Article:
Frequently Asked Questions About the Clean Water Septic Technology and Grant Program

What is the Water Quality Improvement Program (WQIP)?

The North Shore Land Alliance’s Water Quality Improvement Program is designed to help jumpstart the transition to clean-water septic technology by removing roadblocks that many homeowners and small business owners face in trying to pay for and install these systems. To do this, the Land Alliance’s water quality improvement coordinator helps homeowners and small business owners through the clean-water septic system grant application and permitting process in both Suffolk and Nassau Counties.

What are the advantages of clean-water septic systems?

Nitrogen-reducing, clean water septic systems have benefits for all Long Islanders and for individual home and business owners, too. To understand these benefits, you first have to understand the problems caused by conventional septic systems and cesspools. Conventional, polluting systems release nitrogen into our groundwater, which then flows into our drinking water and into our rivers, lakes, bays, and harbors. Nitrogen pollution from wastewater is the number one cause of the harmful algal blooms (HABs) and fishkills that are becoming more and more common in and around Long Island each year. HABs are also endangering our shellfish populations. By replacing polluting septic systems with clean water models that can remove as much as 90% of nitrogen from wastewater, we can protect and restore our water and our coastal ecosystems. That, in turn, can improve Long Island’s economy and increase the value of individual homes.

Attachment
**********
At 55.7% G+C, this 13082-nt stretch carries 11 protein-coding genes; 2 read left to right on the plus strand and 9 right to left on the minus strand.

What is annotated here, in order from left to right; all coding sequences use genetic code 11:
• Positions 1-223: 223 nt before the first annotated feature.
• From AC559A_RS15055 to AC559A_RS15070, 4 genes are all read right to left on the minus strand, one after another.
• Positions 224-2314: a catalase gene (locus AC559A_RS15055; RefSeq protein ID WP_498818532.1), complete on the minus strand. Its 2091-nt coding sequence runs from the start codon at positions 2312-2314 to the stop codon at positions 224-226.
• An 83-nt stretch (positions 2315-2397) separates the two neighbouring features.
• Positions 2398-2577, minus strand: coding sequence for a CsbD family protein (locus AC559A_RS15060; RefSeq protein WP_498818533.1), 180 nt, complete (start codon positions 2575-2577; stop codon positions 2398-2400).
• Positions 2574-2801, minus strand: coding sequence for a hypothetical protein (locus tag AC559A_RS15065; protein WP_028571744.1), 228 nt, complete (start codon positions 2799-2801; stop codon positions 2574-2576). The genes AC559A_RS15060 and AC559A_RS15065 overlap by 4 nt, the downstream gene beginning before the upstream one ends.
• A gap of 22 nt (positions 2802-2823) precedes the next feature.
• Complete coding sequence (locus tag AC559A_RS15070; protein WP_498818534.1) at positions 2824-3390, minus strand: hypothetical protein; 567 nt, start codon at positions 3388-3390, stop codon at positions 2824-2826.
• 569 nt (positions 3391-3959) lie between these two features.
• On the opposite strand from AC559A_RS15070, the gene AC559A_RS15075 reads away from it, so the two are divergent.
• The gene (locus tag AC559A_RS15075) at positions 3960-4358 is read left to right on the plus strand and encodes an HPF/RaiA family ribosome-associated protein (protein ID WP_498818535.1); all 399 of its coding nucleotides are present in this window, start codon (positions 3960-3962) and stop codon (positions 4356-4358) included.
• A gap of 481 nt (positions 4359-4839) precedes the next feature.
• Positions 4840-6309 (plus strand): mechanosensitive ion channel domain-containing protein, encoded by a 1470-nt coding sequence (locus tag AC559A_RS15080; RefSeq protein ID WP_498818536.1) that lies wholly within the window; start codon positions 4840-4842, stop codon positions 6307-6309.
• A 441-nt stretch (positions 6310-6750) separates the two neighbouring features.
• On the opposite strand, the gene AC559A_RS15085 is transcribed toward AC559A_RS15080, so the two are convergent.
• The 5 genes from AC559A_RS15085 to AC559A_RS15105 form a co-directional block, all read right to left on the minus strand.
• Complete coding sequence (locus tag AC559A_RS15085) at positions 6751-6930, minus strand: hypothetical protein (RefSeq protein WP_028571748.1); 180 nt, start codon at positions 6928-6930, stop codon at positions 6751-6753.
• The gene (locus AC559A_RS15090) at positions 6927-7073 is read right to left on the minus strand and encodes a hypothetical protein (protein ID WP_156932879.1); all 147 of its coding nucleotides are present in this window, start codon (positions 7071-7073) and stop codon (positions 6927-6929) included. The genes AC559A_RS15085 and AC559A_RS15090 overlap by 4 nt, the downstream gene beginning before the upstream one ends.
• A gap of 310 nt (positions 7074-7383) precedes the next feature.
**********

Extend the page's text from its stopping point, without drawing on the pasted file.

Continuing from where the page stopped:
In fact, new research shows that, every year, the Long Island Sound basin alone provides between $17 billion to $37 billion in what are called ecosystem services—the benefits that natural systems offer to us humans. Clean-water septic systems help to protect those ecosystem services. For homeowners and business owners, clean water septic systems have many economic benefits. The first one is durability. Conventional systems are usually made out of steel and, because steel can rust, they generally fail after 10 to 20 years. Clean-water systems are built out of long-lasting fiberglass. This helps them resist rust. They can last for 40 years or more. Conventional septic systems are also more likely to fail and usually need more pumping and maintenance, meaning their long-term costs are higher. Clean-water septic systems can even increase the value of a home. One recent study showed homes in the northeastern United States that used clean water septic systems sold for 13% to 19% more than similar homes that used conventional septic systems.

How do clean-water septic systems work?

To understand this, you first have to know how conventional systems work. A conventional system drains raw sewage from a residence into a septic tank. As the solids settle out, the nitrogen-rich liquids flow into a leaching pool or into cesspool rings that distribute liquids into the ground. Clean-water add an extra step. Special bacteria convert the harmful nitrogen in our wastewater into problem-free nitrogen gas that is released, harmlessly, into the air.